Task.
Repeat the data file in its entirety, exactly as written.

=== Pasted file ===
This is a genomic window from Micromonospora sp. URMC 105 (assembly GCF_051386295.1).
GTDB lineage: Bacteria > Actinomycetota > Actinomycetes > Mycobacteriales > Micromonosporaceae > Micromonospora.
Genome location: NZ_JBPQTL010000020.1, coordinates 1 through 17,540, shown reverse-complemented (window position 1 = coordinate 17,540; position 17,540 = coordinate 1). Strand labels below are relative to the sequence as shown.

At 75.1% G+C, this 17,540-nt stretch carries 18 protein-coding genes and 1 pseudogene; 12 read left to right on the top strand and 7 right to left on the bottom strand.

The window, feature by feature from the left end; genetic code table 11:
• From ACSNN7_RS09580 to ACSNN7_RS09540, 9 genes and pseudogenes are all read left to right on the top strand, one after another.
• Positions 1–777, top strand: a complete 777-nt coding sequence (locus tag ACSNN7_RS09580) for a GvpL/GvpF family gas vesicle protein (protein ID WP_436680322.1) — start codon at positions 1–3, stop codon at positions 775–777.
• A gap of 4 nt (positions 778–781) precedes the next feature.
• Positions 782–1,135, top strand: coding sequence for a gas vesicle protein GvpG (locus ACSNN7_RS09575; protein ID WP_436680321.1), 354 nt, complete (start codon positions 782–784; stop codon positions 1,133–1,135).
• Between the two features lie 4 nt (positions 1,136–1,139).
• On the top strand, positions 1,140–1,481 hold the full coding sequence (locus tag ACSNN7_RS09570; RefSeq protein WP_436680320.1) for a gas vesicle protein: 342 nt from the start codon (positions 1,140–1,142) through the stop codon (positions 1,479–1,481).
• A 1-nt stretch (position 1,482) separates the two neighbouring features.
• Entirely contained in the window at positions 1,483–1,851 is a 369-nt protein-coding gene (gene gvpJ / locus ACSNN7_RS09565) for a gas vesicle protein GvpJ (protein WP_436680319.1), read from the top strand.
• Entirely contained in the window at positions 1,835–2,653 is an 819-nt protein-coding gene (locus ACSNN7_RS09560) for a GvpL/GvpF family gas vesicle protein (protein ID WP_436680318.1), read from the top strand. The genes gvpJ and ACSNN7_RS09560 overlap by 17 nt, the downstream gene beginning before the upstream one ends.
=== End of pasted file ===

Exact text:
This is a genomic window from Micromonospora sp. URMC 105 (assembly GCF_051386295.1).
GTDB lineage: Bacteria > Actinomycetota > Actinomycetes > Mycobacteriales > Micromonosporaceae > Micromonospora.
Genome location: NZ_JBPQTL010000020.1, coordinates 1 through 17,540, shown reverse-complemented (window position 1 = coordinate 17,540; position 17,540 = coordinate 1). Strand labels below are relative to the sequence as shown.

At 75.1% G+C, this 17,540-nt stretch carries 18 protein-coding genes and 1 pseudogene; 12 read left to right on the top strand and 7 right to left on the bottom strand.

The window, feature by feature from the left end; genetic code table 11:
• From ACSNN7_RS09580 to ACSNN7_RS09540, 9 genes and pseudogenes are all read left to right on the top strand, one after another.
• Positions 1–777, top strand: a complete 777-nt coding sequence (locus tag ACSNN7_RS09580) for a GvpL/GvpF family gas vesicle protein (protein ID WP_436680322.1) — start codon at positions 1–3, stop codon at positions 775–777.
• A gap of 4 nt (positions 778–781) precedes the next feature.
• Positions 782–1,135, top strand: coding sequence for a gas vesicle protein GvpG (locus ACSNN7_RS09575; protein ID WP_436680321.1), 354 nt, complete (start codon positions 782–784; stop codon positions 1,133–1,135).
• Between the two features lie 4 nt (positions 1,136–1,139).
• On the top strand, positions 1,140–1,481 hold the full coding sequence (locus tag ACSNN7_RS09570; RefSeq protein WP_436680320.1) for a gas vesicle protein: 342 nt from the start codon (positions 1,140–1,142) through the stop codon (positions 1,479–1,481).
• A 1-nt stretch (position 1,482) separates the two neighbouring features.
• Entirely contained in the window at positions 1,483–1,851 is a 369-nt protein-coding gene (gene gvpJ / locus ACSNN7_RS09565) for a gas vesicle protein GvpJ (protein WP_436680319.1), read from the top strand.
• Entirely contained in the window at positions 1,835–2,653 is an 819-nt protein-coding gene (locus ACSNN7_RS09560) for a GvpL/GvpF family gas vesicle protein (protein ID WP_436680318.1), read from the top strand. The genes gvpJ and ACSNN7_RS09560 overlap by 17 nt, the downstream gene beginning before the upstream one ends.